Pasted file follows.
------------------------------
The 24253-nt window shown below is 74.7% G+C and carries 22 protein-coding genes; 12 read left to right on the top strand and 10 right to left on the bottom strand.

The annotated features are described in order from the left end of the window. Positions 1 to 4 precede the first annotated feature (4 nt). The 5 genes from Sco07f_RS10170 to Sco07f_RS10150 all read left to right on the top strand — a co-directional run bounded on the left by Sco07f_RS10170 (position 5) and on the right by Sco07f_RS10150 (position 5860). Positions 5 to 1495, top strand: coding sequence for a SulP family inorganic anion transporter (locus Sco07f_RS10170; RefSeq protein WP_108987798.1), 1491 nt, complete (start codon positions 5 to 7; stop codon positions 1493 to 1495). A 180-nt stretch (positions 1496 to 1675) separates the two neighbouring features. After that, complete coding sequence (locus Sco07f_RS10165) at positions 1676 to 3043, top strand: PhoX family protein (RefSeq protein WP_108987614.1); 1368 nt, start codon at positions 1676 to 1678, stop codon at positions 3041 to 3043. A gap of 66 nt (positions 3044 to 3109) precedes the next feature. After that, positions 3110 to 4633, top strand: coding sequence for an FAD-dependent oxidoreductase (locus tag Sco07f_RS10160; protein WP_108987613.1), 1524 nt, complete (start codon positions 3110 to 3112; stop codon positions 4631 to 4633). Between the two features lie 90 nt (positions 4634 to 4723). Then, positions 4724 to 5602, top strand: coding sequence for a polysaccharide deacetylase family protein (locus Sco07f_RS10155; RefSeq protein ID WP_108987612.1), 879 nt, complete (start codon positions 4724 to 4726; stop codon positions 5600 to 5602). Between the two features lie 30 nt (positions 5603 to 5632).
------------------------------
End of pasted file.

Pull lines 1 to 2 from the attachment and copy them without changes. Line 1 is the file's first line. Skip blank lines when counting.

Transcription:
The 24253-nt window shown below is 74.7% G+C and carries 22 protein-coding genes; 12 read left to right on the top strand and 10 right to left on the bottom strand.

The annotated features are described in order from the left end of the window. Positions 1 to 4 precede the first annotated feature (4 nt). The 5 genes from Sco07f_RS10170 to Sco07f_RS10150 all read left to right on the top strand — a co-directional run bounded on the left by Sco07f_RS10170 (position 5) and on the right by Sco07f_RS10150 (position 5860). Positions 5 to 1495, top strand: coding sequence for a SulP family inorganic anion transporter (locus Sco07f_RS10170; RefSeq protein WP_108987798.1), 1491 nt, complete (start codon positions 5 to 7; stop codon positions 1493 to 1495). A 180-nt stretch (positions 1496 to 1675) separates the two neighbouring features. After that, complete coding sequence (locus Sco07f_RS10165) at positions 1676 to 3043, top strand: PhoX family protein (RefSeq protein WP_108987614.1); 1368 nt, start codon at positions 1676 to 1678, stop codon at positions 3041 to 3043. A gap of 66 nt (positions 3044 to 3109) precedes the next feature. After that, positions 3110 to 4633, top strand: coding sequence for an FAD-dependent oxidoreductase (locus tag Sco07f_RS10160; protein WP_108987613.1), 1524 nt, complete (start codon positions 3110 to 3112; stop codon positions 4631 to 4633). Between the two features lie 90 nt (positions 4634 to 4723). Then, positions 4724 to 5602, top strand: coding sequence for a polysaccharide deacetylase family protein (locus Sco07f_RS10155; RefSeq protein ID WP_108987612.1), 879 nt, complete (start codon positions 4724 to 4726; stop codon positions 5600 to 5602). Between the two features lie 30 nt (positions 5603 to 5632).